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SOUTH FLORIDA APARTMENT MARKET

Marcus & Millichap


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Apartment fundamentals have been the most stable of any property sector throughout the financial crisis. The return of millions of households to the rental market after temporary homeownership, the emergence of echo-boomer renters and a significant drop in new supply pipelines will ultimately lead to several years of strong rent growth. The challenge will be getting through 2009, which will require exceptional tenant retention, aggressive marketing at the property level and an unwavering focus on operations.

Marcus & Millichap, the nation’s largest real estate investment services firm, regularly produces research reports on multiple property types and markets nationwide. The following information are excerpts from the firm’s Miami-Dade, Broward and Palm Beach Counties’ Second Quarter Apartment Research Reports.
 
Miami-Dade County
 
Despite the concerns about excess housing stock in Miami-Dade County, a decline in demand, not supply, will have the greatest effect on rental fundamentals in the near term. Certainly, additional condos are slated to come online this year, and unsold units ultimately may enter the rental market, providing competition for rental building owners.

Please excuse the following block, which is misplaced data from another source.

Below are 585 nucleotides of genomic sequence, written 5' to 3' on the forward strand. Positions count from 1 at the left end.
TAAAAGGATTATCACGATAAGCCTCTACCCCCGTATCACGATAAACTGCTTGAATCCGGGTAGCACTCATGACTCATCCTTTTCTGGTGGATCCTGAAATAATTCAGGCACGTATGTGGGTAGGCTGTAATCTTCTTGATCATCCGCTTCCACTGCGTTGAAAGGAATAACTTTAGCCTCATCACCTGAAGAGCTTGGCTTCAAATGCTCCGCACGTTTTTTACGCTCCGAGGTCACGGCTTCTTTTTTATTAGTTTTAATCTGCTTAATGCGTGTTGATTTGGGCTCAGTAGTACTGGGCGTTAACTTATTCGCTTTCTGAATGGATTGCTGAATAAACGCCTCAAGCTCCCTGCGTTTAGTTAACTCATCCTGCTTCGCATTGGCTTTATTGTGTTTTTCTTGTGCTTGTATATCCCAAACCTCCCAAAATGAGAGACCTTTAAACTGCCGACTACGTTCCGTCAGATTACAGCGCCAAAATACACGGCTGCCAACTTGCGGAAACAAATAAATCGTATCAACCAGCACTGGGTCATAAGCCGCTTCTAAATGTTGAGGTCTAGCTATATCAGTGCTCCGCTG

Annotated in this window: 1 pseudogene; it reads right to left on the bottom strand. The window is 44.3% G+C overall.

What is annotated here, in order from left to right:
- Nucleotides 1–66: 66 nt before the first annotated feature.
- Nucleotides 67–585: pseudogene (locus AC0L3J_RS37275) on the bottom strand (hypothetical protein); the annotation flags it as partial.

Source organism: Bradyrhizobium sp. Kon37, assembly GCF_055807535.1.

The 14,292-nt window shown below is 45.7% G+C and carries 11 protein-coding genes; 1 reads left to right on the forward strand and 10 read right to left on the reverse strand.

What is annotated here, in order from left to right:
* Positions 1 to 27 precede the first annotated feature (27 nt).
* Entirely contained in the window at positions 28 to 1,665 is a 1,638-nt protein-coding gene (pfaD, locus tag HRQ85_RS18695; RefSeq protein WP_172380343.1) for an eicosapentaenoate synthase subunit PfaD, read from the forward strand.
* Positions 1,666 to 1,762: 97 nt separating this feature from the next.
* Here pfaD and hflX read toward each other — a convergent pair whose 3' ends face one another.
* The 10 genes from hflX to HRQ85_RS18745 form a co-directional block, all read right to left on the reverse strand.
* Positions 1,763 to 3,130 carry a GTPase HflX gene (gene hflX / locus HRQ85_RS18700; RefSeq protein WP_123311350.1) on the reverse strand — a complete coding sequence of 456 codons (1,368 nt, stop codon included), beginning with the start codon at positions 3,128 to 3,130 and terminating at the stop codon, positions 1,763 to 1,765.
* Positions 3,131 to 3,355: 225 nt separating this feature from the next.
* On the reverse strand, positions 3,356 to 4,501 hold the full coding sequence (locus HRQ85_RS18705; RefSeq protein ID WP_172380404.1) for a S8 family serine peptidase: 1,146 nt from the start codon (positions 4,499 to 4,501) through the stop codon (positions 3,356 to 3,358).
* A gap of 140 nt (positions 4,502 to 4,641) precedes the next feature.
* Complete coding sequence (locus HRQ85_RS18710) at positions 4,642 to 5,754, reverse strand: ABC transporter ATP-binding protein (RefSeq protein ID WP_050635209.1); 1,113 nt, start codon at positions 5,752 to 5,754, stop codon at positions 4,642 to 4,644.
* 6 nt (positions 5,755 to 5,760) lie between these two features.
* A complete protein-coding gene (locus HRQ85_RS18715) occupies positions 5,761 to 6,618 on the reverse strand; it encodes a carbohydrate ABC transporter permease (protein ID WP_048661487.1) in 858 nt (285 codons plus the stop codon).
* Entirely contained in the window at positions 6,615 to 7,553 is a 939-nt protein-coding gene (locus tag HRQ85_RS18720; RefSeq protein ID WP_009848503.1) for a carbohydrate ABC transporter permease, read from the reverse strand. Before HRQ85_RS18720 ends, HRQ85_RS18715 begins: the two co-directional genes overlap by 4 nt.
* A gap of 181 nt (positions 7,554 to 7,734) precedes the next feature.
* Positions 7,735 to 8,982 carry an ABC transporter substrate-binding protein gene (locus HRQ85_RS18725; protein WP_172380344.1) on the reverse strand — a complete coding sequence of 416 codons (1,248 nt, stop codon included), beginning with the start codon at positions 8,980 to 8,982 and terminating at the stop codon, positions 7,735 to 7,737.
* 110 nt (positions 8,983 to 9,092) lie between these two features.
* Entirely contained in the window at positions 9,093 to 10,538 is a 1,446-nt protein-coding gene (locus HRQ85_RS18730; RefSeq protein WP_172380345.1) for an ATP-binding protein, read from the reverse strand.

“While fundamentals will soften in the near term, transactions are nonetheless being executed,” says Kirk Felici, regional manager of the Miami office of Marcus & Millichap. “The median price has declined 13 percent in the past two years but only 3 percent during the last 12 months, indicating that the market may have reached a bottom and values will not fall appreciably more.”

Following are some of the most significant aspects of the Miami Apartment Research Report:
  • Declines in tourism and international commerce will underpin a loss of 43,000 jobs in Miami-Dade County this year, a decrease of 4.2 percent. In 2008, 36,400 positions were cut.
  • In 2009, builders are expected to complete 380 units, representing a mere 0.3 percent addition to rental stock. Last year, 507 rentals were put into service. Further declines in multi-family permit issuance are projected this year, which eventually will help to realign housing supply and demand in the county.
  • Following an increase of 100 basis points last year, the countywide vacancy rate is projected to rise 120 basis points in 2009 to 6.2 percent due to sluggish demand for rental housing.
  • This year, asking rents are forecast to fall 2.8 percent to $1,073 per month, and effective rents will decrease 3.7 percent to $1,003 per month. In 2008, asking rents registered a 1 percent drop to $1,104 per month, and effective rents receded 2 percent to $1,041 per month.
Broward County
 
A downturn in employment will soften demand for rental housing in Broward County over the next several months, pushing the countywide vacancy rate into the low-8 percent range by year end. Property fundamentals weakened notably in the first quarter as mass layoff announcements accumulate, sending more residents into unemployment and, possibly, out of rental housing.